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Thread: Tachonar 75mm F1

  1. #1

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    Tachonar 75mm F1

    Hello,

    I'm new to this forum and recently acquired a lot of lenses some of which may belong to the Large Format category but I'm not sure.

    The first one I'm researching is a Astro Berlin C Tachonar 75mm F1 as seen here

    The lens has no iris and no focusing mechanism.

    I wonder if someone would now what mount this is, and it's coverage

    Also in terms of pricing, other versions of this lens are priced very low as in here

    or very high as in here

    How should I price this version?

    Thanks,
    Danny
    Attached Thumbnails Attached Thumbnails 5868_MG_4799.jpg   5868_MG_4800.jpg   5868_MG_4797.jpg  

  2. #2
    Yes, but why? David R Munson's Avatar
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    Re: Tachonar 75mm F1

    Focus it on a piece of paper and point it out the window. Get something distant sharp, you'll see roughly what the coverage is.
    So apparently my signature was full of dead links after a few years away...

  3. #3

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    Re: Tachonar 75mm F1

    If I were going to sell such a thing, I would price it like the one that sold, not the one that hasn't. Unless, of course, you, also, don't want to sell it.
    Thanks, but I'd rather just watch:
    Large format: http://flickr.com/michaeldarnton
    Mostly 35mm: http://flickr.com/mdarnton
    You want digital, color, etc?: http://www.flickr.com/photos/stradofear

  4. #4
    Tim Meisburger's Avatar
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    Re: Tachonar 75mm F1

    I don't think it is a large format lens. It looks like a projection lens.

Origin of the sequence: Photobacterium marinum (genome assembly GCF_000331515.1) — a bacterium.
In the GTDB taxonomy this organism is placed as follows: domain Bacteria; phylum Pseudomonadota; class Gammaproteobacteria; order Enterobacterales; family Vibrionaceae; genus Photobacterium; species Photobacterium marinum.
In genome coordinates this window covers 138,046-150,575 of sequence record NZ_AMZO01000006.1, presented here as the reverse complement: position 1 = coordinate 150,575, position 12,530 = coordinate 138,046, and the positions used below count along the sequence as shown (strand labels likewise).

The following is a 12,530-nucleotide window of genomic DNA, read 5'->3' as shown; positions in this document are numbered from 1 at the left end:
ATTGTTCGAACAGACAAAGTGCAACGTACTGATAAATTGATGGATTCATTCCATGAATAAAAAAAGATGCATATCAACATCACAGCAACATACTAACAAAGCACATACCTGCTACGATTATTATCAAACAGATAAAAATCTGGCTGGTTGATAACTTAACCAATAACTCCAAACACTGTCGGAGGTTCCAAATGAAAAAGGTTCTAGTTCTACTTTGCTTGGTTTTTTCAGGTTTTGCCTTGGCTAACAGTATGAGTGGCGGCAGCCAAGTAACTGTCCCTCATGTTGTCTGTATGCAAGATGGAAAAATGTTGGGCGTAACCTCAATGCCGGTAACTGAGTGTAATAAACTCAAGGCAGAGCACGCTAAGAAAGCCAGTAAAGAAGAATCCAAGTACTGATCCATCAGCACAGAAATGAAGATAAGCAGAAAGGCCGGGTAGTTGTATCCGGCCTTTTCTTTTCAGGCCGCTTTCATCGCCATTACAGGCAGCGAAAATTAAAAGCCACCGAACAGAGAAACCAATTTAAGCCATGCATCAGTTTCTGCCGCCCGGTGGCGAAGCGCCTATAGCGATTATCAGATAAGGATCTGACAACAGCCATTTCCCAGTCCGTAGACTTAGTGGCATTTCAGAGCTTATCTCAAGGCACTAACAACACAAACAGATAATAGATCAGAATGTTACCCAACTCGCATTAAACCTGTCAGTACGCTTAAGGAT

5. #5

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    Re: Tachonar 75mm F1

    It is a lens from an X ray machine. Tiny coverage, pretty useless for use as a photographic objective although I'm sure someone somewhere has adapted one of these or something similar to a micro 4/3 digicam.

    About the equivalent Rodenstock lenses:

    In his book The Photographic Lens (1968, Focal Press, London, New York. Originally published as Das Photo Objektiv, 1956, Friedr. Vieweg & Sohn Verlag, Braunschweig), Hans Martin Brandt explains that lenses such as Rodenstock's XR Heligons and TV Heligons were used in pairs for "presentation of the image formed on an X-ray amplifier tube screen to a larger audience via a television system. Conventional optical systems cannot satisfactorily project these images onto the photo cathode of a television picture tube and special optical designs are required for this purpose. …

    While it would go beyond our scope to go into this specific application in exhaustive detail, the optical transmission of an anode image to a television system requires so-called tandem lenses. These are a combination of two lenses optimally corrected for infinity. They are arranged in such a way that the anode image is in the focal plane of the first lens, while the photo cathode tube of the television camera tube is in the focal plane of the second lens. …